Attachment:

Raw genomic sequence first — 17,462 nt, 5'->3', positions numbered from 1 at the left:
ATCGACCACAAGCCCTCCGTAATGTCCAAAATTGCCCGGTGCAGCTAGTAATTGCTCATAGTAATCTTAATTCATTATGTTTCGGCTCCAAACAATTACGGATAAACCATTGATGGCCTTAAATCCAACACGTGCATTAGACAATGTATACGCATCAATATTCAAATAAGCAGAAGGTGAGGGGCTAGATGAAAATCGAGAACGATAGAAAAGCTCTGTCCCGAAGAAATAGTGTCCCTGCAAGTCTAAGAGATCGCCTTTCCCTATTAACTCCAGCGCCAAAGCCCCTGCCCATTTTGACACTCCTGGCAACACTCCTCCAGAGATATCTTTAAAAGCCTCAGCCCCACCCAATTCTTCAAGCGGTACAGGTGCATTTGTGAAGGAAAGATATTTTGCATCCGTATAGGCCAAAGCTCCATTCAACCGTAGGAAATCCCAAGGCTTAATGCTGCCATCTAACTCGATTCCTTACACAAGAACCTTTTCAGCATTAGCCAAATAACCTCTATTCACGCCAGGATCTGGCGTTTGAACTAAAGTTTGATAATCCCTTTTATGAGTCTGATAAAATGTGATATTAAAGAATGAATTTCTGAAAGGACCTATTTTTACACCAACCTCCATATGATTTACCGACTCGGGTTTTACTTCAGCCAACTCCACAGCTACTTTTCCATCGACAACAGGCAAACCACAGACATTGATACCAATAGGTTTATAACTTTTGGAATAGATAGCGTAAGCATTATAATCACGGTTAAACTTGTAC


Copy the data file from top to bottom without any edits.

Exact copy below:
Raw genomic sequence first — 17,462 nt, 5'->3', positions numbered from 1 at the left:
ATCGACCACAAGCCCTCCGTAATGTCCAAAATTGCCCGGTGCAGCTAGTAATTGCTCATAGTAATCTTAATTCATTATGTTTCGGCTCCAAACAATTACGGATAAACCATTGATGGCCTTAAATCCAACACGTGCATTAGACAATGTATACGCATCAATATTCAAATAAGCAGAAGGTGAGGGGCTAGATGAAAATCGAGAACGATAGAAAAGCTCTGTCCCGAAGAAATAGTGTCCCTGCAAGTCTAAGAGATCGCCTTTCCCTATTAACTCCAGCGCCAAAGCCCCTGCCCATTTTGACACTCCTGGCAACACTCCTCCAGAGATATCTTTAAAAGCCTCAGCCCCACCCAATTCTTCAAGCGGTACAGGTGCATTTGTGAAGGAAAGATATTTTGCATCCGTATAGGCCAAAGCTCCATTCAACCGTAGGAAATCCCAAGGCTTAATGCTGCCATCTAACTCGATTCCTTACACAAGAACCTTTTCAGCATTAGCCAAATAACCTCTATTCACGCCAGGATCTGGCGTTTGAACTAAAGTTTGATAATCCCTTTTATGAGTCTGATAAAATGTGATATTAAAGAATGAATTTCTGAAAGGACCTATTTTTACACCAACCTCCATATGATTTACCGACTCGGGTTTTACTTCAGCCAACTCCACAGCTACTTTTCCATCGACAACAGGCAAACCACAGACATTGATACCAATAGGTTTATAACTTTTGGAATAGATAGCGTAAGCATTATAATCACGGTTAAACTTGTAC